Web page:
By Sarah Nicastro, Creator, Future of Field Service
I’m confident in saying my husband doesn’t regularly consume the content I create, but if any article I’ve written catches his eye, it will be this one. He played hockey in high school and college and is a die-hard Pittsburgh Penguins fan. Early in our relationship, he tried tirelessly to persuade me to fall in love with the sport – but once our sons were born, settled for watching a game here or there in silence.
While my appreciation for hockey is via my husband’s passion for the sport, I’ve always loved a good quote. So, when Frank Mattes referenced a Wayne Gretzky quote during our recent podcast, I knew I needed to seize the opportunity to create an article from it. The quote he brought up is, “A good hockey player plays where the puck is. A great hockey player plays where the puck is going to be.”
I don’t know many service organizations today that would claim they are satisfied with “good” and don’t desire to be “great.” Quite frankly, customers won’t allow that kind of complacency. So, if our aim is to be great, we need to determine where the puck is going to be and work on getting there. These are three areas of service where I feel it is especially important for organizations to think about how to get ahead.
All Outcomes, All the Time
Where the Puck Is: We recognize that customers desire more than just products and services and are really demanding more outcomes. They want overall solutions from companies that meet a particular need, solve a specific challenge, and compliment the areas of expertise they have by filling in gaps of expertise, execution, or insight. Essentially, they want you to be able to guarantee you’ll deliver value in whatever form that is you provide. Transactions have become less appealing, partnerships more. Companies today are at varying stages of sorting through how to meet these more advanced needs. This is complex, because it requires not only service transformation but business transformation – which brings about layers of change.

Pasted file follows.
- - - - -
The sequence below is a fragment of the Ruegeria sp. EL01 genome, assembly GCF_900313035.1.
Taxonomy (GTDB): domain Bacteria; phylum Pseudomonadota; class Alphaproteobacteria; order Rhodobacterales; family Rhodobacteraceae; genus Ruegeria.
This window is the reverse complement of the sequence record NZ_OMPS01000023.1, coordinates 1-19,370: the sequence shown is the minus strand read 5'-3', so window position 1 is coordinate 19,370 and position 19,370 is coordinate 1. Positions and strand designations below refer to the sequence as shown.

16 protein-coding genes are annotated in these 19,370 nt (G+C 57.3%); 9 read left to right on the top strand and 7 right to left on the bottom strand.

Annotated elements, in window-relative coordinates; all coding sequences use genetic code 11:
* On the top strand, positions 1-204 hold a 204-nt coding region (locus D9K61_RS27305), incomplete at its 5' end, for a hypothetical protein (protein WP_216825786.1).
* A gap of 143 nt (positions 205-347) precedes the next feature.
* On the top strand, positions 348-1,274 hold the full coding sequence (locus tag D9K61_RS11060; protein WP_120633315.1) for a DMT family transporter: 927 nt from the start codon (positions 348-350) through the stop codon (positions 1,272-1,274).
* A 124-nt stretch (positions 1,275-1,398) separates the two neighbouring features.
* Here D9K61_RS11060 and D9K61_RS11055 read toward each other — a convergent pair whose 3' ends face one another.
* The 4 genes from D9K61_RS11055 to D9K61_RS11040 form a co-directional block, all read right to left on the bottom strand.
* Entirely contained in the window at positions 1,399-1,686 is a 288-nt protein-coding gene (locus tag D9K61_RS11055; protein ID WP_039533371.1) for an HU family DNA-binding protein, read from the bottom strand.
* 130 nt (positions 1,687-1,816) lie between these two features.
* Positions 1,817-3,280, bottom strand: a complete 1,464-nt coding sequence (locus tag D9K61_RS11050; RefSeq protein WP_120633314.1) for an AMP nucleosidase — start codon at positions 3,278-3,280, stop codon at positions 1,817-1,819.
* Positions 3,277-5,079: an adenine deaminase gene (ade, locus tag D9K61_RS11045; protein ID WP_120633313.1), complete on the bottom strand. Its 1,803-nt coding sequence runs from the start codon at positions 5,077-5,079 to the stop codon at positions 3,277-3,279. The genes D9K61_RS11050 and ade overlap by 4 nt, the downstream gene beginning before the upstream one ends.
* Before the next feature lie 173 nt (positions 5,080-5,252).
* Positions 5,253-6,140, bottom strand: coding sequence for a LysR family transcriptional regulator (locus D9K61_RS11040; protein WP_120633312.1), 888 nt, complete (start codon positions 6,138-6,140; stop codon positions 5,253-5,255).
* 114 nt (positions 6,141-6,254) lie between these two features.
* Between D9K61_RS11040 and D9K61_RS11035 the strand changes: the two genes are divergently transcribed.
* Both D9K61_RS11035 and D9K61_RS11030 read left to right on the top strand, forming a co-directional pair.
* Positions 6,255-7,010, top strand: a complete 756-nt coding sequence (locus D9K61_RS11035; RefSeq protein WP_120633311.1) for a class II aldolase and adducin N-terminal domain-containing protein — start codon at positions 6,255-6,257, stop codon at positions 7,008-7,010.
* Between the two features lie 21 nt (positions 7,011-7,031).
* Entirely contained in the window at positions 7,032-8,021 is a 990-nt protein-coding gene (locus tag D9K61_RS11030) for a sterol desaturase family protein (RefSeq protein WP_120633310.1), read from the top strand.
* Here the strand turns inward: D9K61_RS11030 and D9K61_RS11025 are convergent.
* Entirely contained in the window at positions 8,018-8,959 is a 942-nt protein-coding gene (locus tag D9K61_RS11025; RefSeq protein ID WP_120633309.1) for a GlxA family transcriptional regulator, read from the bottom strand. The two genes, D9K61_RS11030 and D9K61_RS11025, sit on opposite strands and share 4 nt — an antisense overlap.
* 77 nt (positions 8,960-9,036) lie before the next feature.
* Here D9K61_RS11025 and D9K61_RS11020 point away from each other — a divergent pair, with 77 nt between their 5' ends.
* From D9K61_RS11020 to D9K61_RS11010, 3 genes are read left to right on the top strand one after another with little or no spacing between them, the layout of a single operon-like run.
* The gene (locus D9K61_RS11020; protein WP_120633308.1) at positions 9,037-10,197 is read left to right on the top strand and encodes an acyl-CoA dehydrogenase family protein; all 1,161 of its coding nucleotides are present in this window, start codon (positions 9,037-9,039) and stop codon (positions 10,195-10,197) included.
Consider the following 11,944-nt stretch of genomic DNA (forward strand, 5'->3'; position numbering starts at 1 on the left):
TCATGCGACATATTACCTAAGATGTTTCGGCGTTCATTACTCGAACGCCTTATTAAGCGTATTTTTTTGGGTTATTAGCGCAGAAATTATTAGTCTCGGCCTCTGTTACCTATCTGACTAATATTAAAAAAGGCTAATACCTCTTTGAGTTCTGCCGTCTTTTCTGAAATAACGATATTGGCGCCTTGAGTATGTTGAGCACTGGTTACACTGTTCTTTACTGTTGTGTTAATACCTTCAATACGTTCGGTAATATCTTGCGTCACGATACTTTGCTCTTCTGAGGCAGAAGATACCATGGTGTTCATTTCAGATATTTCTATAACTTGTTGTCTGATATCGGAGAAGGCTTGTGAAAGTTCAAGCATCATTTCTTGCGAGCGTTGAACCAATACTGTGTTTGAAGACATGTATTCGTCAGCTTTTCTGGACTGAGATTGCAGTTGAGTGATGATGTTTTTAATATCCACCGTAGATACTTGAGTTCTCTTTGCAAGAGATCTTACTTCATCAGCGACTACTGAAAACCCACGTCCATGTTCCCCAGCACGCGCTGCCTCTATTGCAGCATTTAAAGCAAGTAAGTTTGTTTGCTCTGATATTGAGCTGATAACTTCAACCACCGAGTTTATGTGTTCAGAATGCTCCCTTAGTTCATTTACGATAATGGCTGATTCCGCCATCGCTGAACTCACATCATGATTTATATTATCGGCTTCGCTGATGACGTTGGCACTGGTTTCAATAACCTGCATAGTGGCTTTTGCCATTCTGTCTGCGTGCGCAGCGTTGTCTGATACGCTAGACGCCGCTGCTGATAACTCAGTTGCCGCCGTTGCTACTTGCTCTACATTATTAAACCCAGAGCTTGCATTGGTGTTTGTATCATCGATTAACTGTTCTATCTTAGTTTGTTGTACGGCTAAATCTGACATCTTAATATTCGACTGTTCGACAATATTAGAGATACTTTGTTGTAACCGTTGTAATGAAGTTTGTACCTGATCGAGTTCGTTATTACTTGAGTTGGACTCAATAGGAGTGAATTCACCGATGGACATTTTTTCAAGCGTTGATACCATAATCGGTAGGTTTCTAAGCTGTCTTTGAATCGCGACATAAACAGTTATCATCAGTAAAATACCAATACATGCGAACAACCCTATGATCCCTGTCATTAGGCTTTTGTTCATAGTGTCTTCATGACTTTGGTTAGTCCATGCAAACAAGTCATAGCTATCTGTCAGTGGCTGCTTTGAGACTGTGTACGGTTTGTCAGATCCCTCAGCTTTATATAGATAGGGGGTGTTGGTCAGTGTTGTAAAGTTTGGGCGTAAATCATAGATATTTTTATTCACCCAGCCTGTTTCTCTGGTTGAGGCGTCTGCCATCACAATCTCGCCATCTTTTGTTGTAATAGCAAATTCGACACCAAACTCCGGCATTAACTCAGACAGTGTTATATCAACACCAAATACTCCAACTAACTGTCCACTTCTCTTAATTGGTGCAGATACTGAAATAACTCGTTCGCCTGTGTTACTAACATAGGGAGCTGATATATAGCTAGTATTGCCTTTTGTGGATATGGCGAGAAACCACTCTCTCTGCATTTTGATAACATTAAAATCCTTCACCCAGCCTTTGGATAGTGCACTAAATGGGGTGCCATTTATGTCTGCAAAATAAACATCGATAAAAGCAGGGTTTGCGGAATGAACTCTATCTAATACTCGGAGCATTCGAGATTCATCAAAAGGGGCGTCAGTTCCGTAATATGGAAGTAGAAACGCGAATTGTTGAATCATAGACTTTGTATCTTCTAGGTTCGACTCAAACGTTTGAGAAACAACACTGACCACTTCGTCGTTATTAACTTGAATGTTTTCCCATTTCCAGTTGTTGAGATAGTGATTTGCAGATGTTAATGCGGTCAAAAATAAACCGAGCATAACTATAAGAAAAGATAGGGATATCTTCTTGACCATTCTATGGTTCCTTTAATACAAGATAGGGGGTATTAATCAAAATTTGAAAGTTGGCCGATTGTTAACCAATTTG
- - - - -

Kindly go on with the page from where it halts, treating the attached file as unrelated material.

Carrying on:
Where the Puck is Going: With few exceptions, I believe we’re going in the direction of almost everything As-a-Service. Customers want to be able to pay you for the value you deliver, no more. They want transparency on exactly what that value is, and that means the value it brings them – not the value of the output. To determine where your puck is going, you need to think about what your service does for your customers – what does it enable, solve, or change? That’s the outcome they want to purchase from you – not a line item of product or service. There are some great examples of organizations making strides toward where the puck is going, like Kaer, Baxi, and Cubic Transportation.
Technology-Powered, People-Focused Service Delivery